Viktor Danilov has killed more people than he cared to remember, in more ways than he cared to describe, and while he doesn’t take any pleasure from murder, he doesn’t take any pain either. For Danilov, death is just a way of life.
Deserted by his good-for-nothing parents at an early age, two losers who’d had more love for the bottle than they’d had for him, he grew up hard on the back streets of Moscow, running with a street gang of other luckless urchins, fighting to survive. It was here that he recognised a self-truth that was to change his life – killing came easy to him. No spark of remorse, no twinge of guilt, no sick feeling in the pit of his stomach – he just didn’t care – and it was this ambivalence to death that helped him become a world-class assassin for the Russian mob. But when the Red Mafia expanded into the US, things turned sour for Danilov, and he’s now on the run from his former employees.
Danilov has a thin, wiry frame, his head is clean-shaven, his face is gaunt, and his eyes are like chips of Siberian ice. He has hammer and sickle tattoos, one on the back of each hand, the hammer marking the occasion of his hundredth shooting, the sickle his hundredth knife kill. The sickle came first, as he’s always favoured the close-in work. His life, which he once ruled with iron-fisted precision, has suddenly spun out of control, and he finds himself backed into a corner, which makes him more dangerous than ever. A word of advice – if you’re unlucky enough to see him coming your way, don’t cross the street, cross the state line.
Rebecca Finch is a high-powered defence attorney. A hotshot. A real go-getter. She’s at her best when she’s representing the dregs of society, and she’s happy to pull out all the stops to keep them on the streets. She’s a master of the holy trinity that was pounded into her at law school – procrastinate, obfuscate, and discredit – and she’s dedicated the whole of her adult life to her career.
Rebecca’s an attractive woman somewhere in her early thirties, with a slim, athletic build. When it comes to clothes, she’s a power dresser, favouring a black business suit with a crisp white blouse underneath. She ties her blond hair back in a neat ponytail, and has a pair of designer glasses perched on her freckled nose. The freckles make her look young and innocent. Truth is, she’s anything but.
Outside of work, she’s a loner – her home is a practical nunnery. Men are an unwelcome distraction from the case files she brings back from the office, and she can’t even remember her neighbour’s names. Her parents live on the other side of the country, and she hasn’t seen them in years. Her only real relationship is with her sister, Anabeth, who’s a one-woman cheerleading team for her legal endeavours. Rebecca Finch is all about the law. If you ever cross the line, and find yourself in need of legal representation, then be smart – give her a call.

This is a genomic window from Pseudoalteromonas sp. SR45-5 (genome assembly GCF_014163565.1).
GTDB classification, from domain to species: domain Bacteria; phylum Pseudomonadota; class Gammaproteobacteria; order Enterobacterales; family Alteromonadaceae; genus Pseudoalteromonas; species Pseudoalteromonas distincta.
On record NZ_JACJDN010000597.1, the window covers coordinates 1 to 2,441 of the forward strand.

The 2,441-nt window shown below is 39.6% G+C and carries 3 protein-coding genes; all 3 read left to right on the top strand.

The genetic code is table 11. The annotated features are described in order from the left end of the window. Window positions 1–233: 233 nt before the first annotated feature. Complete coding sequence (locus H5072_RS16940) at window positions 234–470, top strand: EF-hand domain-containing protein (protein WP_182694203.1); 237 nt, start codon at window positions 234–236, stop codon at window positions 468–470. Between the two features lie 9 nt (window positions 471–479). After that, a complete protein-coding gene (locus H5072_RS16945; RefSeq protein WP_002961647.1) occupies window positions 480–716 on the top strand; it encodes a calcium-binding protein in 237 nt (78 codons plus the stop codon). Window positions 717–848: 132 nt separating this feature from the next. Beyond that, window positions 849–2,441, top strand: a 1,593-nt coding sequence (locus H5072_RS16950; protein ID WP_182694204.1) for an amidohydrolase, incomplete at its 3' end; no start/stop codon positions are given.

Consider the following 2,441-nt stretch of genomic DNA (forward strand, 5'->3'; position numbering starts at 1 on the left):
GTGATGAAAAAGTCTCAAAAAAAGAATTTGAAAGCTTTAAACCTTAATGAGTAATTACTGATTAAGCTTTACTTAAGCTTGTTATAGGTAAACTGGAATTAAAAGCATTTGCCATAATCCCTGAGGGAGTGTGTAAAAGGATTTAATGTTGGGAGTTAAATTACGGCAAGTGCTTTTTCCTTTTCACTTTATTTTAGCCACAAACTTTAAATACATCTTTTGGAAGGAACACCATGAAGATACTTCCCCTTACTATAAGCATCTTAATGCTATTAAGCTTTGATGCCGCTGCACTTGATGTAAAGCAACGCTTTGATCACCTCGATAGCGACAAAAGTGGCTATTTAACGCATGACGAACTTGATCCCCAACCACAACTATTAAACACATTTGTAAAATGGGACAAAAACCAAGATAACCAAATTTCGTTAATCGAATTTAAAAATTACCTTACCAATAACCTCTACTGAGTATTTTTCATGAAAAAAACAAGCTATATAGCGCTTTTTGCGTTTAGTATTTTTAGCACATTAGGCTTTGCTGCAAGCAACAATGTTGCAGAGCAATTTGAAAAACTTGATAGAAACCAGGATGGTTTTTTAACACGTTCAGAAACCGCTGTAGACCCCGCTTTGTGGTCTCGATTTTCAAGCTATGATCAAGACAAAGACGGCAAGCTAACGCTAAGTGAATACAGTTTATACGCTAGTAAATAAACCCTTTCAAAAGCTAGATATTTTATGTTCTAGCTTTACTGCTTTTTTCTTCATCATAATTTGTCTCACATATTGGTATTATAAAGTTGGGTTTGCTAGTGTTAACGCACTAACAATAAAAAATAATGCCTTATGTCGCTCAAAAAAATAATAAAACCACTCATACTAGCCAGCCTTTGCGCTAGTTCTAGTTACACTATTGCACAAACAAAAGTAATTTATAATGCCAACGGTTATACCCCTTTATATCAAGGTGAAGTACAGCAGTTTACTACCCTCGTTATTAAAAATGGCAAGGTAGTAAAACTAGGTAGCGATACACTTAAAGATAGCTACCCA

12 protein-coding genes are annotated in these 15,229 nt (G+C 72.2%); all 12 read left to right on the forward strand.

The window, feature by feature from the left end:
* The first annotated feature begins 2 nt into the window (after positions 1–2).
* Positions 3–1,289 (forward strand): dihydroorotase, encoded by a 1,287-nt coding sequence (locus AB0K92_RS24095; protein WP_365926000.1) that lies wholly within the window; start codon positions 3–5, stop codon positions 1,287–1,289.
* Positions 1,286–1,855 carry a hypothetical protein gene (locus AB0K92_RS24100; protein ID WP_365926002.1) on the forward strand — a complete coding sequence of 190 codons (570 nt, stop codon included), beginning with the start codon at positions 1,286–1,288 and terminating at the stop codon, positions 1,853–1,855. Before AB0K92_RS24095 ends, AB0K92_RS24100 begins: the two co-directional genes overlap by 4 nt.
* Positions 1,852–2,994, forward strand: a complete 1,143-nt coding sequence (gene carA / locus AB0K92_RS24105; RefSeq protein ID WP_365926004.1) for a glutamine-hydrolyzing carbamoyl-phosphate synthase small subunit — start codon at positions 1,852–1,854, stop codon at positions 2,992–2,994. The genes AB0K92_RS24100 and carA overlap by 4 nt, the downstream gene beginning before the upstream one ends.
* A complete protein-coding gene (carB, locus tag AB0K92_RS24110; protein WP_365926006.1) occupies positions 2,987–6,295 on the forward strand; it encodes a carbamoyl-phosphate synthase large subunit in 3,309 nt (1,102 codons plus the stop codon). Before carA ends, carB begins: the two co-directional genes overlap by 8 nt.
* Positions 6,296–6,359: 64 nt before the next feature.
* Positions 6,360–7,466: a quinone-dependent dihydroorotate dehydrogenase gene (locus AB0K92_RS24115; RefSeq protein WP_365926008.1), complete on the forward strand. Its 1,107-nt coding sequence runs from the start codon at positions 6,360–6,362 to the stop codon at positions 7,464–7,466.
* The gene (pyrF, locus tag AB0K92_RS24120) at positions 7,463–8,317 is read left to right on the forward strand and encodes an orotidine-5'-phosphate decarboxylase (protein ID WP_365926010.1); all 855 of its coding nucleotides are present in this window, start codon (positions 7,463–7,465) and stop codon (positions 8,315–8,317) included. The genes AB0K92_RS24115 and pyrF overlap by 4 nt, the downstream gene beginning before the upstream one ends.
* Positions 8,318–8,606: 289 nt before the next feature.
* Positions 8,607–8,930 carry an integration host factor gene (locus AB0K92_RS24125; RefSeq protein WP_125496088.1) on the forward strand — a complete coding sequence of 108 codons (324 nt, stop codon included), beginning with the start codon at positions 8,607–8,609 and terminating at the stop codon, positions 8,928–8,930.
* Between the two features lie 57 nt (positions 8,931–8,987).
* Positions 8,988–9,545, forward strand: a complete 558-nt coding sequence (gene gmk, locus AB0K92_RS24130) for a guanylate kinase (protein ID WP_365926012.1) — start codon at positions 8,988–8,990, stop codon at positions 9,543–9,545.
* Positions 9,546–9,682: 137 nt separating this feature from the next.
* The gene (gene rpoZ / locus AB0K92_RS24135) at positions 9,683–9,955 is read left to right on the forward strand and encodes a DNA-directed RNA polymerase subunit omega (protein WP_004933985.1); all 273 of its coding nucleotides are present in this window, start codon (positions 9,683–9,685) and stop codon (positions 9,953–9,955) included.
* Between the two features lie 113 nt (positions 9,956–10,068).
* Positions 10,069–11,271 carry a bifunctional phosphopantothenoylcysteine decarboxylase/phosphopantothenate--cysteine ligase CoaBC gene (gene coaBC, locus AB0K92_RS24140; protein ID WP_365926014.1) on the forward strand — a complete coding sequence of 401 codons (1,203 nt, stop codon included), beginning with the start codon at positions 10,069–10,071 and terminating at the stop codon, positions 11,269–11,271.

Bud Carson is a cop from the old school – a shoot first, ask questions later kind of guy. The sort of detective that gets things done, and doesn’t worry about the ramifications of his actions until after the event. Actually, scratch that, a guy like Carson never wastes time worrying about the fallout. His kind gets results in the war on crime, because his kind knows that it is a war, and in a war, you don’t take any prisoners. But times are getting hard for cops like Carson. An ever-growing list of rules and regulations doesn’t sit well with him, and he’s starting to feel like he’s drowning in a sea of red tape. His whole career has been dedicated to capturing criminals, only for the so-called justice system to set them free.
He’s pushing sixty, with closely cropped salt and pepper hair that favours the salt, a weathered face with a slew of broken veins in his cheeks, and a steely blue gaze that grabs your attention and refuses to let go. His build is stocky, like that of a prize-fighter, but it’s hard to tell if he’s in good shape, as he swaddles himself in a knee-length blue coat that’s definitely seen better days.
He started out back in DC, but transferred to Los Angles after his first marriage fell apart. His wife said he was married to the department first, and her a distant second. A few years later he remarried, but wife number two didn’t last long either. You won’t hear him bleat about it though, as he’s got no time for ‘new age crap’ or men that are in touch with their feminine sides. Bud Carson wouldn’t cry if you crushed his nuts in a vice.
Bobby Ashton was born with a silver spoon up his ass. He’s the son of a successful Hollywood movie producer, who spends his time counting down the days until he inherits the family fortune. Bobby doesn’t actually do anything meaningful himself, and he’s got no plans to start anytime soon. Instead, he swaggers around with his film star good looks – high cheekbones, blue eyes, and long blond hair – annoying everyone in his path. If you ever met him, you’d soon realise that he was a royal pain in the ass. He’s elevated being arrogant to an art form, and he’ll piss you off in a way that only the super rich and super arrogant can ever hope to achieve.
But Bobby’s life has just got complicated, as he’s recently discovered that lengthy afternoon champagne binges and high-powered sports cars don’t mix. Having been charged with the vehicular manslaughter of a young child, Bobby’s about to have his big day in court, where he’ll be judged by twelve of his peers. And I used the word ‘peers’ in its widest possible sense – as far as I’m aware, none of the jurors have a multi millionaire for a father. Can Bobby buy his way out of this one? Only time will tell.